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I remember the first time I heard the Beatles’ just-released White Album. It was 1968, a cold November evening at a small prep school in New Hampshire. Then, as now, the album’s wild creative force seemed to encapsulate that turbulent time.
Now that we’ve survived 2018, let’s look back 50 years. Where were we in 1968? Will it help to see where we are going?
As one critic notes, during the album’s 20-week recording period, “Charles de Gaulle quelled the student protests in Paris; Warsaw Pact tanks rolled into Prague; Robert Kennedy was shot dead; the Democratic National Convention in Chicago was marked by chaos to the delight of Republican candidate Richard Nixon; the Ba’ath Party seized power in Iraq; and the Tet Offensive concluded in Vietnam.”
If you flip left-wing protests to right-wing populism on the world stage and replace Vietnam with the Middle East, Iraq and Afghanistan, these trends still have currency. The Soviet Union is gone but Putin remains a symbol of the rise of tyranny in powers large and small, including China and, now, the United States.
Mark Kurlansky’s book 1968 called it the year of “sex, drugs, and rock and roll,” adding to the roll the assassination of Martin Luther King, Jr., the antiwar movement; Black Power; the generation gap; the women’s movement; and the beginning of the end for the Soviet Union. It was also “a pivotal year for appreciating television’s influence on global events.”
In Canada, left-leaning Pierre-Elliott Trudeau defeated Robert Stanfield of Nova Scotia to become Prime Minister. Today his son is in power. On the social front, the federal Medicare Act came into force after fierce ideological battles. It was also the first year for the Montreal Expos and for IMAX, a Canadian invention based on technology that had debuted at Expo ‘67 the year before.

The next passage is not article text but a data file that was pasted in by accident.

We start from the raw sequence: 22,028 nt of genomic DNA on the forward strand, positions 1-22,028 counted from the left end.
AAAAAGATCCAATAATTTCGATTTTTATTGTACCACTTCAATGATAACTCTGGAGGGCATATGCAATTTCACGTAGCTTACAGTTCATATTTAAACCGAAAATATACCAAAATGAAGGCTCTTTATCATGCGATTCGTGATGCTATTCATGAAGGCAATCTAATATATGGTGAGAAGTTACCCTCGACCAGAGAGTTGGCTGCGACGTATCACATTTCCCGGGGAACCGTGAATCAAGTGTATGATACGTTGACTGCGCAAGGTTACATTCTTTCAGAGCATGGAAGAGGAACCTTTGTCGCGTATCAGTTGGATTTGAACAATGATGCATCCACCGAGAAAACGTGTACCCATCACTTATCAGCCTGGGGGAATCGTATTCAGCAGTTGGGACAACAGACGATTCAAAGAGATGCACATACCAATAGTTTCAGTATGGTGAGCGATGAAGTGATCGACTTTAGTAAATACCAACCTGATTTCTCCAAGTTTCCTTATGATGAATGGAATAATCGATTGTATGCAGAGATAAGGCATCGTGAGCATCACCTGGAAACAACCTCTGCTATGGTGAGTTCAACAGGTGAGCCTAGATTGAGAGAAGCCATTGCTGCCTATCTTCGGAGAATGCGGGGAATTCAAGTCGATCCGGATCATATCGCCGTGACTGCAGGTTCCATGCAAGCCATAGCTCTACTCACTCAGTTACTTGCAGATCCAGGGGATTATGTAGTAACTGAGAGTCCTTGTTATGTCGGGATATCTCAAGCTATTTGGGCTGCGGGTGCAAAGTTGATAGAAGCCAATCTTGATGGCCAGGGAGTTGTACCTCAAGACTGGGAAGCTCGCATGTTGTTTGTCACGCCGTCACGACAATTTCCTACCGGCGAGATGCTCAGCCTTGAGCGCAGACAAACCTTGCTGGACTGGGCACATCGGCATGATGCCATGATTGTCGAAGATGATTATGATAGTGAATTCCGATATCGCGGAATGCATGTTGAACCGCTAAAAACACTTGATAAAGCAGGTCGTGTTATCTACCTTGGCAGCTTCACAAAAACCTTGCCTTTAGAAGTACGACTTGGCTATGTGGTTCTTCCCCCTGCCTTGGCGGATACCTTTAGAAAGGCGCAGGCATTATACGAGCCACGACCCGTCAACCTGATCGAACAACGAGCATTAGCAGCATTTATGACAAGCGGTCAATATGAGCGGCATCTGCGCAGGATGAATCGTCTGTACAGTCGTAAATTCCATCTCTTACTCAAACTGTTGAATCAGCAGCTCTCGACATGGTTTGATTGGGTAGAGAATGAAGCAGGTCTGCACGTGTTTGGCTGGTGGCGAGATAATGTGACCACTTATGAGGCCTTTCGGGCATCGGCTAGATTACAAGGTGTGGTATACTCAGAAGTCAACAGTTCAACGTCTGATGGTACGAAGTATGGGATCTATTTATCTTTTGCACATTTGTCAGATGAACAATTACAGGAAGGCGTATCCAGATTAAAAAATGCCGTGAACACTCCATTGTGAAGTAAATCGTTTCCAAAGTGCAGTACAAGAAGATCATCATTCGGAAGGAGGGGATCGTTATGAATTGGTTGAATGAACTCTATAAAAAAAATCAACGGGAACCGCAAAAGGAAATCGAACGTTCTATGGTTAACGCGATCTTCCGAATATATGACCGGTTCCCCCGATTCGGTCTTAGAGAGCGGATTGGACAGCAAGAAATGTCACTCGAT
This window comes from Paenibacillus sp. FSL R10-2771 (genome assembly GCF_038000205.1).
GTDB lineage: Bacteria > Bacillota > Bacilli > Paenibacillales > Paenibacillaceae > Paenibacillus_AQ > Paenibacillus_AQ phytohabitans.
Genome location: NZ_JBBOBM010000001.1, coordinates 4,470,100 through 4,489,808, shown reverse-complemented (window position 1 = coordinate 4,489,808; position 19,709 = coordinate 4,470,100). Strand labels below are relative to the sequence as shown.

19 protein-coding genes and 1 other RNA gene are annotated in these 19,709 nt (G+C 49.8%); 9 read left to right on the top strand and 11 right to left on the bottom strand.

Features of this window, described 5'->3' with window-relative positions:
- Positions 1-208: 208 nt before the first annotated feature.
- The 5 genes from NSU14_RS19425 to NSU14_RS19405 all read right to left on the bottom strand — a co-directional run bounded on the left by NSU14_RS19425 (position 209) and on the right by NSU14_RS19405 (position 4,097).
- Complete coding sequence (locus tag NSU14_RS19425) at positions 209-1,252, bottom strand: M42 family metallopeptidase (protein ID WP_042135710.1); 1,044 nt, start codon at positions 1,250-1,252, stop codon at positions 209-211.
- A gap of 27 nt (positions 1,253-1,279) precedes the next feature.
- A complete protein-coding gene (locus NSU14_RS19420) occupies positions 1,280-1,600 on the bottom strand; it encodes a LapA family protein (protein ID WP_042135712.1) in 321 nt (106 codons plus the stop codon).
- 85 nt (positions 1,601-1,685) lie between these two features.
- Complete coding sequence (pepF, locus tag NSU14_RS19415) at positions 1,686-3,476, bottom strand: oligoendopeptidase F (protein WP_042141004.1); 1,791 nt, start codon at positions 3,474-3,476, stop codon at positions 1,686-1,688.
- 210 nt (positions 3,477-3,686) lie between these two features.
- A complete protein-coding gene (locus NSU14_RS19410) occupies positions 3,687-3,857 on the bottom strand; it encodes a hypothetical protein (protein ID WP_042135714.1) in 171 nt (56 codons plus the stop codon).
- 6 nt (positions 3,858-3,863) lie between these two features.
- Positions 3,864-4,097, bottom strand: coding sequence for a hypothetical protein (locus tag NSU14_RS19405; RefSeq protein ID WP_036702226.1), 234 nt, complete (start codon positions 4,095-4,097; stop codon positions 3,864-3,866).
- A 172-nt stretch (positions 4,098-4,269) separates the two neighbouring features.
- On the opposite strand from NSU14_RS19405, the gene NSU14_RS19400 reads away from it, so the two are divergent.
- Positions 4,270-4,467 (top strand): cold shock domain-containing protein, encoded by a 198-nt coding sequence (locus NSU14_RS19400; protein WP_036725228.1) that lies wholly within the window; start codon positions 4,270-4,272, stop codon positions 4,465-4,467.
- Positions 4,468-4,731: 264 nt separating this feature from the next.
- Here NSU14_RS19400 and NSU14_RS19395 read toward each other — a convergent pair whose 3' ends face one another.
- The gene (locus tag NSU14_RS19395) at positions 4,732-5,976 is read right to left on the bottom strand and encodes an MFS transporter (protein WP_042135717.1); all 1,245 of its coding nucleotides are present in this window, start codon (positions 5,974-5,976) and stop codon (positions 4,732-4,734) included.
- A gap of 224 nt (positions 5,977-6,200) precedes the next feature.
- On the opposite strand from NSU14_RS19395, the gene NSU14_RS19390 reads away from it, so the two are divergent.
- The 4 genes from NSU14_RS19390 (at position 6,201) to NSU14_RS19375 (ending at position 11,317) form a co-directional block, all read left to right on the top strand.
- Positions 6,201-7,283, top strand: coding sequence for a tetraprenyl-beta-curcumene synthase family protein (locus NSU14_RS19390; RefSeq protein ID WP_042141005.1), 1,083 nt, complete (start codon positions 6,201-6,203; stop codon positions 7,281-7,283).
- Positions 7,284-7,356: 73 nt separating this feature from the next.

It was the year of 2001: A Space Odyssey, a cinematic tour de force that focused on artificial intelligence as well as space travel. Intel Corp.’s CEO Gordon Moore had just come up with Moore’s Law, about the growth rate in computing, which still holds. It was the year of ASCII and hypertext, which led, the following year, to DARPA, the precursor of the Internet.
In Nova Scotia, the Sydney steel plant became a crown corporation. It struggled on and has since expired. The sixties marked the beginning of exploration for offshore oil and gas, a sector now in decline. Fishing and forestry were mainstays of the economy, and so they remain. Immigration is up a bit, but we still have an aging population. Locally, we can say, life is much the same.
If we go back another 50 years, we come to 1918, the end of The Great War, “the war to end all wars.” But the reparations payments Germany was forced to pay the victors bled the country dry and set the stage for Hitler, who sparked another epic war that led in turn to the Cold War that followed.
Let’s change scale and close with “Earthrise,” the photograph taken in December, 1968, by Apollo 8 astronaut William Anders. “The Earth we saw rising over the battered grey lunar surface was small and delicate, a magnificent spot of color in the vast blackness of space,” Anders said last December, 50 years on. “Borders that once rendered division vanished. All of humanity appeared joined together on this glorious-but-fragile sphere.”
He held up his fist and the entire image disappeared. “Our home planet was physically insignificant in space,” he realized. “Earthrise still reminds us that we are all, together, stewards of this fragile treasure.”David Holt is a writer, speaker and strategist. He is editor-in-chief of OptiMYz, a national health magazine.